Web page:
the cooler.


Memory inside your computer is what programs need in order to run. If you run out of
memory your computer has no space left to run the programs and games you like to

Find the RAM slots on your motherboard; the
y will look something like the picture
above. To install the RAM modules, first push on the levers (white plastic in the
picture) on either side of the DIMM socket, so that they move to the sides. Do not
force them, they should move fairly easily.

Put the
RAM module in the socket. Line up the notch in the center of the module with
the small bump in the center of the RAM socket, making sure to insert it the right
way. Push down on the module until both levers move up into the notches on the sides
of the modu
le. There should be a small "snap" when the module is fully seated.
Although this does require a fair bit of force, don't over do it or you may break the
RAM module.

Take a good look at your seated RAM, if one side seems to be higher than the other,
odds a
re it's improperly seated

take it out and try again. As you handle the RAM, try
not to touch the copper stripes you can see along the bottom edge, as doing so is the
best way to damage the part.

Start adding RAM at the slot labeled "Bank 0" or "DIMM 1".
If you don't have a stick
in "Bank 0" or "DIMM 1" the system will think there is no RAM and won't boot.

On newer motherboards with 4 slots, you'll see alternating colours. For example, slot
1 is blue, slot 2 is black, slot 3 is blue, slot 4 is black.

er Supply

The power supply brings in power and converts it to something you can use inside
your computer.

Installing your power supply is pretty straightforwar
d, if it came with your case it was
preinstalled and if you took it out earlier to get the motherboard in, now is the time to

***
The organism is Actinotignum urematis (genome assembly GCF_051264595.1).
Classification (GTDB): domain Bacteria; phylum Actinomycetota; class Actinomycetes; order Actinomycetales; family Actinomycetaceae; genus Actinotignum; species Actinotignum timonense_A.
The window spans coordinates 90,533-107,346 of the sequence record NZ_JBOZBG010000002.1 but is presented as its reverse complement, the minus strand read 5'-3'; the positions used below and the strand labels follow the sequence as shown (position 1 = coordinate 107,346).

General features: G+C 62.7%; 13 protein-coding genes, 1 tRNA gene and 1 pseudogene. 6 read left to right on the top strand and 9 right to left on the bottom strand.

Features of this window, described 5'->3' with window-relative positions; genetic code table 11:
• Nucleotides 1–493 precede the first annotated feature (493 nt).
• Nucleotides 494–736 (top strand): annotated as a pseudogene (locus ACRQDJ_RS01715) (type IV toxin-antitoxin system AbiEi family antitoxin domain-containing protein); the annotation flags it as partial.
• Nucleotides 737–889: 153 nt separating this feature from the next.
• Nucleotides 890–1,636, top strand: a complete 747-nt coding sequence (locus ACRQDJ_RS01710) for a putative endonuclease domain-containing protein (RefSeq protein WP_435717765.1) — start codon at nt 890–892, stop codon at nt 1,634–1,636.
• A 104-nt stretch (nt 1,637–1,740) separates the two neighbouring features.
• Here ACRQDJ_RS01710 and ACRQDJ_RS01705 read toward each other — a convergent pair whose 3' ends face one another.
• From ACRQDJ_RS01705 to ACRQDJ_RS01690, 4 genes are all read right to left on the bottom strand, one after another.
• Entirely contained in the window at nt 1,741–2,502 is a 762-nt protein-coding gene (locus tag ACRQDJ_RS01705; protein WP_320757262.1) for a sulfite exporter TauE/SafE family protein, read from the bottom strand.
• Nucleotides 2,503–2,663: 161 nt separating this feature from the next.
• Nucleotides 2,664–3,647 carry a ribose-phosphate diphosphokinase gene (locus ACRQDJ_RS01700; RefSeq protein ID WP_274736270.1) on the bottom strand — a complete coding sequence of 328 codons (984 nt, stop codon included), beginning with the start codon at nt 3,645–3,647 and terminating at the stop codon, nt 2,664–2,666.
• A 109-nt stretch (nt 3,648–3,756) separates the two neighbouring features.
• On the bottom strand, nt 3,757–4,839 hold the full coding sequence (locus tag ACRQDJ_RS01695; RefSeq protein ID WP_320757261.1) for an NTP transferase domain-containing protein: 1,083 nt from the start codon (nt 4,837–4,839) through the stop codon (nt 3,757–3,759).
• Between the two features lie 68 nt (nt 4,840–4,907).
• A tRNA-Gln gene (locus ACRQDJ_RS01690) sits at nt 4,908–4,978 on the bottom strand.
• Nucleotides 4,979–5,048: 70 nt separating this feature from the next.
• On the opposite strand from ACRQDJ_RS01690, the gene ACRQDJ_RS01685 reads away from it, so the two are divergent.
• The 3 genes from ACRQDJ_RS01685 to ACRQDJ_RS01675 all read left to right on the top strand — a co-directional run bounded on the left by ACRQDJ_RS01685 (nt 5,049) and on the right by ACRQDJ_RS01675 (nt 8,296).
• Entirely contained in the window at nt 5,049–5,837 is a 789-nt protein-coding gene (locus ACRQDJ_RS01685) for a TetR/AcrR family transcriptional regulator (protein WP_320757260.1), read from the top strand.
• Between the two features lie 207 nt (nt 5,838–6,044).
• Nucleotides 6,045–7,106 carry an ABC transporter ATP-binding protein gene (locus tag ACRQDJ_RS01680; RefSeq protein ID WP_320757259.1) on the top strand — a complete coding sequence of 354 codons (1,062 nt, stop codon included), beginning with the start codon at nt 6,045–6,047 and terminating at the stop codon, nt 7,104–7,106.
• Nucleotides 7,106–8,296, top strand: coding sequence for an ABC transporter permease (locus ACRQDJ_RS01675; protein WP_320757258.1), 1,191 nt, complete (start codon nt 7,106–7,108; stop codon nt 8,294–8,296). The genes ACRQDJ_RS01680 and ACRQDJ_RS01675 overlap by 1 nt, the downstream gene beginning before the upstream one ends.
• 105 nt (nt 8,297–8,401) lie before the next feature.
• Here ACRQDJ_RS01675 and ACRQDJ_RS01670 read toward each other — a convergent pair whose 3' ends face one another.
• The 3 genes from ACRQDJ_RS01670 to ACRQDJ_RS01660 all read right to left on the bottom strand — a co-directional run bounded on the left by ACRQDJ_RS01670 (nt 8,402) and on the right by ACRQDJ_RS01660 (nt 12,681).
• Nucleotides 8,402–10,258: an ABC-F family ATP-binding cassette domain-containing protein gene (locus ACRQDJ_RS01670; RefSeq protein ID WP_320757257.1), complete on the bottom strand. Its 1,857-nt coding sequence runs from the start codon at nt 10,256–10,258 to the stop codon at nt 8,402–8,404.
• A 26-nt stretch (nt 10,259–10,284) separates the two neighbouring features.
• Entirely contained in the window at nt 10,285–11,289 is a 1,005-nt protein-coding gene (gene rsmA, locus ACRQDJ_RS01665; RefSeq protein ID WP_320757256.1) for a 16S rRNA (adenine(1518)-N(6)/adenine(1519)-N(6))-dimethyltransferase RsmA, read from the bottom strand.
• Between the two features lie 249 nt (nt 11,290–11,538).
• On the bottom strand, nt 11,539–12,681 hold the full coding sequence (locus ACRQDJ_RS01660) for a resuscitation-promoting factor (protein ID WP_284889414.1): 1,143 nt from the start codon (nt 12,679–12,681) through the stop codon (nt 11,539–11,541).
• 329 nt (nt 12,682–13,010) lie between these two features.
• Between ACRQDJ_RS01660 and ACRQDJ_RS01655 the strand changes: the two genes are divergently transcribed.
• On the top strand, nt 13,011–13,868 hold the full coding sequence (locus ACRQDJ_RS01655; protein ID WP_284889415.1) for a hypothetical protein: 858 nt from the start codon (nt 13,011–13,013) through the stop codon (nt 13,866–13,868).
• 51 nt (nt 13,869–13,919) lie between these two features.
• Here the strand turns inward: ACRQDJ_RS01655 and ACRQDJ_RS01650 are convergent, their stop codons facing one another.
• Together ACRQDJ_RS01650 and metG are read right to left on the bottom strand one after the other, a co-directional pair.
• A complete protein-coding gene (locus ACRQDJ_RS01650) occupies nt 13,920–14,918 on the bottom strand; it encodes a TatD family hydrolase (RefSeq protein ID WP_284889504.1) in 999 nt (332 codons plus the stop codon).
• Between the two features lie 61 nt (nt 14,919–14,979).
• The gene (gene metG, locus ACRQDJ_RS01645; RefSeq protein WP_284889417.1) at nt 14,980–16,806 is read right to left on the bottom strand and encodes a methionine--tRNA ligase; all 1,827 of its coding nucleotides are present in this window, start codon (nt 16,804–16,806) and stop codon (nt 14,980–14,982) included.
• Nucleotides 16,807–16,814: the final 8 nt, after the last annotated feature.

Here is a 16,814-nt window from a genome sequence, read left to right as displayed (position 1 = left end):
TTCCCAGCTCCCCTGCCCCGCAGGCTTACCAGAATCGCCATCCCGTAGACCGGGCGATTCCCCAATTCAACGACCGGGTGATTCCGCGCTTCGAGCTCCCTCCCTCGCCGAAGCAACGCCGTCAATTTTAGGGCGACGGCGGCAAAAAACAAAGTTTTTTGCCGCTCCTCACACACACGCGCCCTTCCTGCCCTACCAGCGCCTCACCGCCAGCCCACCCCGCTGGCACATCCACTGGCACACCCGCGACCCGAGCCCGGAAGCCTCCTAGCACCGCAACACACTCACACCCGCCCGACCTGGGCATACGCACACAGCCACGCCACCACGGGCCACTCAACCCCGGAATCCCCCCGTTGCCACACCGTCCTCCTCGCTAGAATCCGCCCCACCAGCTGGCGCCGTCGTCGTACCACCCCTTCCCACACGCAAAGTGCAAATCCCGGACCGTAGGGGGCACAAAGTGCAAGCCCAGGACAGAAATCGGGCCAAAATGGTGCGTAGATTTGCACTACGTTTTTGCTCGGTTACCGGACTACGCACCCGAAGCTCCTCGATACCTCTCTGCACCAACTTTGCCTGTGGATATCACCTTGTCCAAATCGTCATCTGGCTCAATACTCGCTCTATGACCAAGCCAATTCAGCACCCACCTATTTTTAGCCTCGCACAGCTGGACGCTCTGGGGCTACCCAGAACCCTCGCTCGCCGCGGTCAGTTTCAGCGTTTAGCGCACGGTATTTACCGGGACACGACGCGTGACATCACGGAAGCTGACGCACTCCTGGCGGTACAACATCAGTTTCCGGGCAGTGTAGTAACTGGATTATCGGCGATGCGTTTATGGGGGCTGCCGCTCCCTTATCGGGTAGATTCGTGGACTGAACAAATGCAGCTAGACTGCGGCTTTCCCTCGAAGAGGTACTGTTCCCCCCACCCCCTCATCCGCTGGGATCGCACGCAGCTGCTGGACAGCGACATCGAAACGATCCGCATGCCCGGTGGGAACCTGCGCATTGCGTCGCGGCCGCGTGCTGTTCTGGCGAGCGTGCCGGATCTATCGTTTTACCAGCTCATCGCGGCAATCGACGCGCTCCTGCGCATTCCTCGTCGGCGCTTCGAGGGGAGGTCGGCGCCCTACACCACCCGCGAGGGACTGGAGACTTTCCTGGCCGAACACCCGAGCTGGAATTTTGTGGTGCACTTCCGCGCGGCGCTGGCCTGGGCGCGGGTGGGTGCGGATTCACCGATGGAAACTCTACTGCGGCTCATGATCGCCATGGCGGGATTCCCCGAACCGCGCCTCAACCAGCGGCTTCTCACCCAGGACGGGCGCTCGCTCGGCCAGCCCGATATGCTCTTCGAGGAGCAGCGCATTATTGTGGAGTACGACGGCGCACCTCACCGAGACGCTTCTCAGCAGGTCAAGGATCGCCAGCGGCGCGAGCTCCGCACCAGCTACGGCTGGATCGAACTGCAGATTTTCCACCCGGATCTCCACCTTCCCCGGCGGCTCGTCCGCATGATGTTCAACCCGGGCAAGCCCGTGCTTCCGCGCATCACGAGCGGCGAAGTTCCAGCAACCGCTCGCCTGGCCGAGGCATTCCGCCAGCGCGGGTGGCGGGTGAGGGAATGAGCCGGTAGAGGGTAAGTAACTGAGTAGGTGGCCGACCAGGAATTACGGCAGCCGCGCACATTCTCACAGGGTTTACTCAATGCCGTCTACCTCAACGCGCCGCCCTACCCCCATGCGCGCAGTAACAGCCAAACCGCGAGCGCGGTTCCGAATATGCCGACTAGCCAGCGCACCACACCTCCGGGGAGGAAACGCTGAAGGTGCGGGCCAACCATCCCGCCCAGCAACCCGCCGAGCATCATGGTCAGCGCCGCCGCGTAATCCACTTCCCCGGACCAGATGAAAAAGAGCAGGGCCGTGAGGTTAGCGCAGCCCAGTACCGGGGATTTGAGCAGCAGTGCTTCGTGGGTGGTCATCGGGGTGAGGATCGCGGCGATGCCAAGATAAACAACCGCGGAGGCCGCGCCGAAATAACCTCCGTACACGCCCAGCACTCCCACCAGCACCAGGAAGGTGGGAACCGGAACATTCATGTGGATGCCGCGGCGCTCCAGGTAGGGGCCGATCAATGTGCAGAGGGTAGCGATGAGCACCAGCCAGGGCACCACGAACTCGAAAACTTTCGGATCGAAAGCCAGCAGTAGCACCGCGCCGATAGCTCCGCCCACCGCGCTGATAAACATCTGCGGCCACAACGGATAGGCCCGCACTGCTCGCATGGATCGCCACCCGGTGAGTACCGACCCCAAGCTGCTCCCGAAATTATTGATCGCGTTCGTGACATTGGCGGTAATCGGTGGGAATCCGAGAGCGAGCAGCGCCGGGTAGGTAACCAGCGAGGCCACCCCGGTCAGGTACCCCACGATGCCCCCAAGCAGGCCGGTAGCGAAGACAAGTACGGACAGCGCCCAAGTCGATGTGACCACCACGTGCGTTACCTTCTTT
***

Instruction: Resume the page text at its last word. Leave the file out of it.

put it back. Otherwise a few moments of screwdriver work will get the job done.
Generally there will be a bracket on the top of th
e case where the power supply is
mounted and a few screws used to fix it in place. Some cases place the power supply
differently, see the documentation that came with yours.

Some power supplies come with modular cables, so you can plug in only those you’ll

be using, now is a good time to figure out what you’ll need and plug them in. Other
power supplies have all the cables hardwired in, you’ll want to separate out the ones
you’ll need and neatly coil the remainder somewhere out of the way.

If your power sup
ply has a switch to select 115v or 220v make sure it is set properly,
this is important. Many newer power supplies can automatically select and don’t have
such a switch.

Once you get the power supply installed you should plug the main power, a 20 or 24
pin plug, into the motherboard. There may also be an additional four or eight pin
power lead on the motherboard that needs to be plugged in, this is usually located

the processor socket. Make sure you check the motherboard documentation carefully
for the location of the power sockets.

Card Slots

You computer should have various slots which can be upgraded to include video
cards, sound cards and other options.

Video card

You computer should have some slots which can be used to If your motherboard has a
in video adapter you want to use, skip this section.

If you have an AGP video card: Install the video card into the A
GP socket. This is
always the top expansion slot near the back of the computer. AGP slots are often
brown, but can also be strange colours such as fluorescent green. Check the
motherboard for levers (or similar devices) that are part of the AGP slot to hel
p hold
the card in place. These must be retracted before insertion of the card. Check the
motherboard's manual for information on how to use these devices (if your
motherboard has one.) Push the card into the socket (AGP slots are often pretty tight,

be afraid to push it until it's well inserted), then screw it in at the top of the metal